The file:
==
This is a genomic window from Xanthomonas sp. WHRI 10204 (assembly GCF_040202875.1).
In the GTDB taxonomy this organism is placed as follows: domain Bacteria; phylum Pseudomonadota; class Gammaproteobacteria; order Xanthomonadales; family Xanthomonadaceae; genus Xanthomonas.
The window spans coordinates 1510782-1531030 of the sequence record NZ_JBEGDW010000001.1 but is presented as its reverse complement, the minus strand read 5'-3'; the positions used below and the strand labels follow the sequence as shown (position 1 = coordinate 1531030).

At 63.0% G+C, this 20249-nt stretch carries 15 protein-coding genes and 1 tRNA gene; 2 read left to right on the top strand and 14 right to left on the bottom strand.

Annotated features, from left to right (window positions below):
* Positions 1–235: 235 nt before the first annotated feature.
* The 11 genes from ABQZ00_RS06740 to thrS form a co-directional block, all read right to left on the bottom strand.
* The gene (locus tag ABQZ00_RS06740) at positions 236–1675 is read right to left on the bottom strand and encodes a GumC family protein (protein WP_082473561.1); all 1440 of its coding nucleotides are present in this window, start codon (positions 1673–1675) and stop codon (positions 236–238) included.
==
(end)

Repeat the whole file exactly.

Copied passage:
This is a genomic window from Xanthomonas sp. WHRI 10204 (assembly GCF_040202875.1).
In the GTDB taxonomy this organism is placed as follows: domain Bacteria; phylum Pseudomonadota; class Gammaproteobacteria; order Xanthomonadales; family Xanthomonadaceae; genus Xanthomonas.
The window spans coordinates 1510782-1531030 of the sequence record NZ_JBEGDW010000001.1 but is presented as its reverse complement, the minus strand read 5'-3'; the positions used below and the strand labels follow the sequence as shown (position 1 = coordinate 1531030).

At 63.0% G+C, this 20249-nt stretch carries 15 protein-coding genes and 1 tRNA gene; 2 read left to right on the top strand and 14 right to left on the bottom strand.

Annotated features, from left to right (window positions below):
* Positions 1–235: 235 nt before the first annotated feature.
* The 11 genes from ABQZ00_RS06740 to thrS form a co-directional block, all read right to left on the bottom strand.
* The gene (locus tag ABQZ00_RS06740) at positions 236–1675 is read right to left on the bottom strand and encodes a GumC family protein (protein WP_082473561.1); all 1440 of its coding nucleotides are present in this window, start codon (positions 1673–1675) and stop codon (positions 236–238) included.